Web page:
It’s important to understand that identifying the gold in the Witwatersrand took considerable expertise. The gold doesn’t occur as obvious nuggets, but is included as small particles in the host rock. You need to spot the vein and know how to separate the gold from it. Harrison apparently knew all this. Why then would he sell a claim possibly worth millions for ₤10? Furthermore, there is no record that he ever returned to Australia. It’s now believed that he was murdered. Just who was responsible and how he met his fate has never been discovered. It seems like a wonderful premise for a historical mystery…

But this was only the start of the trouble. The Transvaal Republic watched in horror as more and more uitlanders (outsiders) came into the republic and settled in Johannesburg and the gold fields. The town rapidly grew to be the largest inland settlement in southern Africa. More and more laws were passed restricting the outlanders and their path to citizenship. The republic was founded to be a country for Afrikaners to farm and follow their Calvinist religion and culture, but the character of the population was rapidly changing. And Cecil Rhodes, who had become premier of the Cape Colony, eyed the developments with avarice. After all, wasn't the discoverer a British citizen? Matters came to a head when Rhodes joined up with a group a plotters under Jameson and mounted a raid. The idea was that a well-armed expedition from the Cape would easily be able to knock out the volunteer militia of the Transvaal with their scrappy uniforms and light armaments, claim the area for the Cape colony, and settle down to enjoying some serious money. The miners in Johannesburg would rise and take over the town. The idea was not a success. Bad intelligence and the Afrikaner home ground led to the soldiers being either killed or captured, and the rising didn't happen. The British government was deeply embarrassed. Jameson was sentenced to a prison term, and Rhodes slunk off after resigning as premier.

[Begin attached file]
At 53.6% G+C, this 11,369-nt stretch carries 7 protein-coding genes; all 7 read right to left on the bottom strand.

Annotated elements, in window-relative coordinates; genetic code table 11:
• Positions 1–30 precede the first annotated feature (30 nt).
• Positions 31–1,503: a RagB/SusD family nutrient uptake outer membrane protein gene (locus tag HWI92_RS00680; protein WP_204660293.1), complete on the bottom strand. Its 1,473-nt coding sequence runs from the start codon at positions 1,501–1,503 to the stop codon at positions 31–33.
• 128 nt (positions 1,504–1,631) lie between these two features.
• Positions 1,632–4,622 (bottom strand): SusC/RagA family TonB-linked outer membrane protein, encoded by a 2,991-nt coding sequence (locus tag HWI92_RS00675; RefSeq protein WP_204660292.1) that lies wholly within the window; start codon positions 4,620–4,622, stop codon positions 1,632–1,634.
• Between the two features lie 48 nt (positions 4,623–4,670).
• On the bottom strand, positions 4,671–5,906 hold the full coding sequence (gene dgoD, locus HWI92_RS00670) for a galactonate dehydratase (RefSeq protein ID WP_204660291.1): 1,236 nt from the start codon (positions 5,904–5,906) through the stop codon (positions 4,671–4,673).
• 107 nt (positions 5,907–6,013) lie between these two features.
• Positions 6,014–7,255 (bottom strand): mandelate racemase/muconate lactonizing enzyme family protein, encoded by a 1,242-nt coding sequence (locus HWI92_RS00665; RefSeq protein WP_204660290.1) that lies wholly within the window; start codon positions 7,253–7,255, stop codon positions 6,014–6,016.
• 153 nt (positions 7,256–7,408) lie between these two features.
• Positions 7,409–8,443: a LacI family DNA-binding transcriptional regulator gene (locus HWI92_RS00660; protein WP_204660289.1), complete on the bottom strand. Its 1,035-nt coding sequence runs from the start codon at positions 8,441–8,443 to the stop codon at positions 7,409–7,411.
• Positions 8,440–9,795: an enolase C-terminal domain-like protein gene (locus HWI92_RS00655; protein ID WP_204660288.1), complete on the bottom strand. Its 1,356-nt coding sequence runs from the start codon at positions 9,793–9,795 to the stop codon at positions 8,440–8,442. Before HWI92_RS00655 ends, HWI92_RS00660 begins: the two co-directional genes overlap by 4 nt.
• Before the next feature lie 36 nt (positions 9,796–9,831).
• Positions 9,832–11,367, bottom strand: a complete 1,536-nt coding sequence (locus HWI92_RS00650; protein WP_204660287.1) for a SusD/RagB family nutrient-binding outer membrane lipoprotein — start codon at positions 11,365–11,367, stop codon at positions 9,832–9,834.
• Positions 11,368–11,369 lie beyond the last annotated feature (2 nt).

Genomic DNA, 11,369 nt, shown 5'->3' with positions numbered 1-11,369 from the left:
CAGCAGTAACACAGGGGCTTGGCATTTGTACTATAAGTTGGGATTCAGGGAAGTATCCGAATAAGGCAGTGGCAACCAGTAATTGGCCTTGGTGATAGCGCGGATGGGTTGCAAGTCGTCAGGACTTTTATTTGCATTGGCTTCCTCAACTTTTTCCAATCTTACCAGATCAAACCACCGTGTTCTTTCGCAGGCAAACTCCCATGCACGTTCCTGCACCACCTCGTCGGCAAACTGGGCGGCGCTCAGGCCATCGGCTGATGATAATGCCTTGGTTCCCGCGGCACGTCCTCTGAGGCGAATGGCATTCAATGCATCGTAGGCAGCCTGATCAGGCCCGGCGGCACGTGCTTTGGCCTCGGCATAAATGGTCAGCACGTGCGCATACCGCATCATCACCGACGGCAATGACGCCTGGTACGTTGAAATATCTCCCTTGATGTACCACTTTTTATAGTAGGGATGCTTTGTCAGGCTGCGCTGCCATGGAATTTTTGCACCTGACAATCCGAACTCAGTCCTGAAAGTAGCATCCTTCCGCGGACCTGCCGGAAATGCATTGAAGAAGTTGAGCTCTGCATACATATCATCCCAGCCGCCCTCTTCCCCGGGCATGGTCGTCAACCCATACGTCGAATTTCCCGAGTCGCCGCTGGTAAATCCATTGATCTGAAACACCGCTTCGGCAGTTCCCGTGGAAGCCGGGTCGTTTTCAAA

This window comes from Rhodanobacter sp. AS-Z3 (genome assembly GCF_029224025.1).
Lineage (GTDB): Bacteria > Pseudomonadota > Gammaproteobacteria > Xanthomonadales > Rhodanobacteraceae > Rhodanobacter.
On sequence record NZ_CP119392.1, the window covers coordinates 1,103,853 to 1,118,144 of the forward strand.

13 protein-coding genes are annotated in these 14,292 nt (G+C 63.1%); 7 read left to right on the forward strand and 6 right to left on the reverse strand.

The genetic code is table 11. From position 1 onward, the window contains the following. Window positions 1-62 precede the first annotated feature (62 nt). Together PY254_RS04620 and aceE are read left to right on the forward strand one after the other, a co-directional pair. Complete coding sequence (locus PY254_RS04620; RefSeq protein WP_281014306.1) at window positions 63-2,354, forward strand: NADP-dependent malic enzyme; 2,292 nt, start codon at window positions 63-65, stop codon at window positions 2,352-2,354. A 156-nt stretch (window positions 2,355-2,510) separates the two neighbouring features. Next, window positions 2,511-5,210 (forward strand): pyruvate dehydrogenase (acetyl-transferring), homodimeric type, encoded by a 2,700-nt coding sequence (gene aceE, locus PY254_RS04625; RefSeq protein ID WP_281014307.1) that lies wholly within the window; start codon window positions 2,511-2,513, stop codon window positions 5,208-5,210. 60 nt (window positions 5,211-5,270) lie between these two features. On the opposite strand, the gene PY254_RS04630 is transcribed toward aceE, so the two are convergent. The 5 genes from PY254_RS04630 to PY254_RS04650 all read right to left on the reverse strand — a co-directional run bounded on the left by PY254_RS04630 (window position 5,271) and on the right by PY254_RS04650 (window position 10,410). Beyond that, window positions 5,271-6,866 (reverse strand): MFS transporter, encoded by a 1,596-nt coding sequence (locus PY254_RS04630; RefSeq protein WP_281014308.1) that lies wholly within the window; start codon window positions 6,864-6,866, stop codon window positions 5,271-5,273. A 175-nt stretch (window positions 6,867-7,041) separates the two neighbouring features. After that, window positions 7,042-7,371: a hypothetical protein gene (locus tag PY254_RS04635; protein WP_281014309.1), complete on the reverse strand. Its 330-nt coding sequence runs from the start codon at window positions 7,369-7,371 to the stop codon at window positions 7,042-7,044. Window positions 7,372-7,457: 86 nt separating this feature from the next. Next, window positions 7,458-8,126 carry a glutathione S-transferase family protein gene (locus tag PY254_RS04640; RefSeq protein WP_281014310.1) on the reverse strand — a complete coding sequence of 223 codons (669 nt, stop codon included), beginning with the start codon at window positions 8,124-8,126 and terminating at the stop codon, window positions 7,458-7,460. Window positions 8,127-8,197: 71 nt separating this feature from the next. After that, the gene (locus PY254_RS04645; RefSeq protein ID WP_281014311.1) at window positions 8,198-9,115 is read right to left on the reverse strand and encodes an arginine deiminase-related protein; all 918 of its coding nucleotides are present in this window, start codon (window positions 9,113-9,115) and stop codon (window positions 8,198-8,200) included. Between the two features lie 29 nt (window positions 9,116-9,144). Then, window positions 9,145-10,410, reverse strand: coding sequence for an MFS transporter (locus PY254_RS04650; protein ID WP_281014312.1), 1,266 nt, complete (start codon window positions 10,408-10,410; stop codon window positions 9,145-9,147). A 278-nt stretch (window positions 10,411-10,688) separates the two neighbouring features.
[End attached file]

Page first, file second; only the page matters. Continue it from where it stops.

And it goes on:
But it wasn’t the end of the story, it was the curtain raiser. The Boer Wars followed, with the full might of the British army held off by the Boers for more than two years. It was a strange war. The Afrikaners were fighting for their land and independence; the British believed they were fighting for Queen and Country. As in so many political instances where economics is involved, a useful if simplistic rule of thumb is “follow the money”.

After the war ended and the Union of South Africa was declared, fortunes were made and lost in the gold fields of South Africa, and the country became the world’s largest producer for many years. The later mines went down several miles and mining was costly and dangerous, but labor and life was cheap. Ironically, it was the initially unwanted gold riches that supported the Afrikaner Nationalist government for many years.

Today the Johannesburg gold fields are more or less exhausted, although there is still substantial gold mining in the broader area of the Witwatersrand basin. The city that got its start from what was below the ground rather than what was above it, is now the commercial and industrial hub of the country, and the heart of its richest province. Money is now mined in Johannesburg instead of the precious metal.

But the city’s nickname remains Egoli – the place of gold.